Sea Grant's 'five minutes of fame' - which potentially reaches around 10,000 viewers in New York's Jefferson and Northern Oswego Counties - has featured topics over the years such as boating safety, aquatic invasive species, diving in search of sunken wrecks, the dune and Salmon River stewards program, shoreline land issues, tourism, and marine safety.

Buffalo, NY, May 22, 2021 - With all the nice weather Western New York has had recently, Dave White, New York Sea Grant's Coastal Recreation and Tourism Specialist, says more and more people are getting out on Lake Erie, Lake Ontario, and other bodies of water.

Keep in mind, as of April 1, a new federal law requires boat operators who have an engine cut-off switch to also use a lanyard or link that would stop the boat if the driver steps away.

As of 2020, New York's Brianna's Law also requires all boat operators who were born on or after January 1, 1993, to take a boating safety course.

WGRZ is an NBC-affiliated television station licensed to Buffalo, New York.

Syracuse, NY, May 25, 2021 - There are important laws and safety tips to keep in mind when you’re on the water this summer.

From wearing a life jacket, to keeping up to date on the latest boater safety information, White says it’s critical to always be aware of what the rules are. 

This year, a new federal boating law requires the use of an engine cut-off switch, also known as ECOS. The new law prevents runaway boat incidents and is critical for anyone who has one on their boat, he adds.

White also advises everyone to plan ahead and always be prepared for the unpredictable to happen.

NYSG's White frequently appears as a boating safety specialist on "Bridge Street," a locally-produced daily talk show of News Channel 9 WSYR-TV, the ABC affiliate covering Syracuse and Central New York.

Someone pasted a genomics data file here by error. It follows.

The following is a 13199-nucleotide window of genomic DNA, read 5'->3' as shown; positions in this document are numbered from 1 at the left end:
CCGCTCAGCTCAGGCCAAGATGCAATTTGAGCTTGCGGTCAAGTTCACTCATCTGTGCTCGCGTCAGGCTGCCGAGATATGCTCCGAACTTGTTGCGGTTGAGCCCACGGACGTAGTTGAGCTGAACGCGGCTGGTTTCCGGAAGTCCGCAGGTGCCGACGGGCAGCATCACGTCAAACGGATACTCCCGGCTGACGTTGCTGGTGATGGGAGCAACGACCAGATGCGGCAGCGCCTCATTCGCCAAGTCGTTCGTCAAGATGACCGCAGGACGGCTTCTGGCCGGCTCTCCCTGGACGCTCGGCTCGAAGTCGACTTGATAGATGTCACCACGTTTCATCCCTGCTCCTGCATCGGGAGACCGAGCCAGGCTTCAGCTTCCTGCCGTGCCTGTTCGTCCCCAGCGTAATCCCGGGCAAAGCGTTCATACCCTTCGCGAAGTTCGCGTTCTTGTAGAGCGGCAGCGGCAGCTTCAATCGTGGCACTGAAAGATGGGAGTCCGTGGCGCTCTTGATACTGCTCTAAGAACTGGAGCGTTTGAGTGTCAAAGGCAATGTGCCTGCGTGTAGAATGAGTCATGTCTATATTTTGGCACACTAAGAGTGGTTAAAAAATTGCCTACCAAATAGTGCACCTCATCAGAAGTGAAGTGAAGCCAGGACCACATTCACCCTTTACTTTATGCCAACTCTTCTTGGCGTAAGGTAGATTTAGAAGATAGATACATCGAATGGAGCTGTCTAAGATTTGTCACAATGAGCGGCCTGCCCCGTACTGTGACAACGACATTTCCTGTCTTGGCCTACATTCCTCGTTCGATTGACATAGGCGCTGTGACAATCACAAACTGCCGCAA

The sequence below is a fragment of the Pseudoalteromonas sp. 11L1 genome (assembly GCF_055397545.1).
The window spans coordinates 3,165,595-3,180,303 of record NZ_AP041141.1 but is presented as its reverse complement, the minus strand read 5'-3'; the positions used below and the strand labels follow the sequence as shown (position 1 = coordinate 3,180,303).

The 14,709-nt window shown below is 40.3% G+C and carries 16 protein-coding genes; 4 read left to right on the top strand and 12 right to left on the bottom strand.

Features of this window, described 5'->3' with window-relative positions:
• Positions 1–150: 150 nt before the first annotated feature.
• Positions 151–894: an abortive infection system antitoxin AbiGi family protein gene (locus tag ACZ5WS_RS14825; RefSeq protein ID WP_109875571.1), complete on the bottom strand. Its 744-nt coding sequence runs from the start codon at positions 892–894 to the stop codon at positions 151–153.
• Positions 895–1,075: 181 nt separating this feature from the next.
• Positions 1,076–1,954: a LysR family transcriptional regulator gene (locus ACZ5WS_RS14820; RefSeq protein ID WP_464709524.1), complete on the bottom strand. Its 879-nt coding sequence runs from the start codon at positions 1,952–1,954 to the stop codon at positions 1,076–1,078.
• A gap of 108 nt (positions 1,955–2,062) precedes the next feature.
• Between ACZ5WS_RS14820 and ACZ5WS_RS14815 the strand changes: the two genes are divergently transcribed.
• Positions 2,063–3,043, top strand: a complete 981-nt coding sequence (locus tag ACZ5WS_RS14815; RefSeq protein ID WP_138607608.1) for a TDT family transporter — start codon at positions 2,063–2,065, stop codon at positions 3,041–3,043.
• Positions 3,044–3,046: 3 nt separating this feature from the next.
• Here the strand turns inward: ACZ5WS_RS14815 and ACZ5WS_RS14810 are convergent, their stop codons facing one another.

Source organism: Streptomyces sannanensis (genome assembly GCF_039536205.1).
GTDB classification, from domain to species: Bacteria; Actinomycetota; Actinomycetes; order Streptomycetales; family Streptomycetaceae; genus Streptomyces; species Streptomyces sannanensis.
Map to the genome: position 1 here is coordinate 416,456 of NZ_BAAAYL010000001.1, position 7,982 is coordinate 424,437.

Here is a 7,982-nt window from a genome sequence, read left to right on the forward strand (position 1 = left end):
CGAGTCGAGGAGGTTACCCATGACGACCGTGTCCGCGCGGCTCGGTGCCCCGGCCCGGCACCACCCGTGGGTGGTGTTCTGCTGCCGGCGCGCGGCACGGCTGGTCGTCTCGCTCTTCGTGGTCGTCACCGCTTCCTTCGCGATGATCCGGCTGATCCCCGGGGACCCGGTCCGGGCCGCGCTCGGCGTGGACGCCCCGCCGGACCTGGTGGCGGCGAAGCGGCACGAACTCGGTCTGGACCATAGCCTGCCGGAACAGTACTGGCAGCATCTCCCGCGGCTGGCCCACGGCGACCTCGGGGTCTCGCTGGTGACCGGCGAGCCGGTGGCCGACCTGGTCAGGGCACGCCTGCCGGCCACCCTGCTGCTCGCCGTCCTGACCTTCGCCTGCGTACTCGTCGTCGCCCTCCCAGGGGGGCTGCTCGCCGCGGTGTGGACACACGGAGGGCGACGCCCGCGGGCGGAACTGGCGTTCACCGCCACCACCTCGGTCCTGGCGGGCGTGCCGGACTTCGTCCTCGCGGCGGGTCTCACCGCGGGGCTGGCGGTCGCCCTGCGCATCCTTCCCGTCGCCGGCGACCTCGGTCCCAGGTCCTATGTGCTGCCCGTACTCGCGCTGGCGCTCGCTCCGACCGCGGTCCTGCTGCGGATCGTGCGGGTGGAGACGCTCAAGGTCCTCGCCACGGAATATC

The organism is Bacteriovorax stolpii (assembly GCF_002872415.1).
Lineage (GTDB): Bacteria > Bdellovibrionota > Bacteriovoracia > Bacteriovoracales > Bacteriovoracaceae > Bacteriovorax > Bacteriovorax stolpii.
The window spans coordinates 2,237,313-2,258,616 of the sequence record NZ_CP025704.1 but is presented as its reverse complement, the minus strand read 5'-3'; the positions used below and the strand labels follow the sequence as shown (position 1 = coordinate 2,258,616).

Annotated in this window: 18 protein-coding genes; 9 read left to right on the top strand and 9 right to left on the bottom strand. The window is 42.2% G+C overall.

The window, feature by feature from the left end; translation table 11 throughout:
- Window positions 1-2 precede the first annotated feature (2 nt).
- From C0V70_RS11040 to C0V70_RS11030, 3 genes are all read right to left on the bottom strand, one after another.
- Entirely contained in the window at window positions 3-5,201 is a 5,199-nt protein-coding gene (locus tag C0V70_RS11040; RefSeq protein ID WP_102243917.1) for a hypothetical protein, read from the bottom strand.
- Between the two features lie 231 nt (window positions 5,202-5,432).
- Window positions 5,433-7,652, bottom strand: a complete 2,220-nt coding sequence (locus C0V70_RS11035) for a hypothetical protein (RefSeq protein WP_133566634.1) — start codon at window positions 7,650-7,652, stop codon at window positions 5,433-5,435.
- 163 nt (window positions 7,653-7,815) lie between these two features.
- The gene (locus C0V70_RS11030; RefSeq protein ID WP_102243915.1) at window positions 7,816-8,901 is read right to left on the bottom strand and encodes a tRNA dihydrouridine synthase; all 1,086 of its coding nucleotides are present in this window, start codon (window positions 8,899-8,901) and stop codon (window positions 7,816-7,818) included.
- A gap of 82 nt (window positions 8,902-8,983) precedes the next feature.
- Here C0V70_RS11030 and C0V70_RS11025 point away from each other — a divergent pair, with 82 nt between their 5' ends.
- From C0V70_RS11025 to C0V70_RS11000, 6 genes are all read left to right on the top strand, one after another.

White's NYSG "Boating and Marine Trades" content can be found at www.nyseagrant.org/marina. He also has information on Great Lakes shipwrecks at www.nyseagrant.org/shipwreck.

More Info: New York Sea Grant

New York Sea Grant (NYSG), a cooperative program of Cornell University and the State University of New York (SUNY), is one of 34 university-based programs under the National Oceanic and Atmospheric Administration’s National Sea Grant College Program.

Since 1971, NYSG has represented a statewide network of integrated research, education and extension services promoting coastal community economic vitality, environmental sustainability and citizen awareness and understanding about the State’s marine and Great Lakes resources.

Through NYSG’s efforts, the combined talents of university scientists and extension specialists help develop and transfer science-based information to many coastal user groups—businesses and industries, federal, state and local government decision-makers and agency managers, educators, the media and the interested public.

The program maintains Great Lakes offices at Cornell University, SUNY Buffalo, SUNY Oswego and the Wayne County Cooperative Extension office in Newark. In the State's marine waters, NYSG has offices at Stony Brook University in Long Island, Brooklyn College and Cornell Cooperative Extension in NYC and Kingston in the Hudson Valley.

For updates on Sea Grant activities: www.nyseagrant.org has RSS, Facebook, Twitter, Instagram, and YouTube links. NYSG offers a free e-list sign up via www.nyseagrant.org/nycoastlines for its flagship publication, NY Coastlines/Currents, which is published quarterly.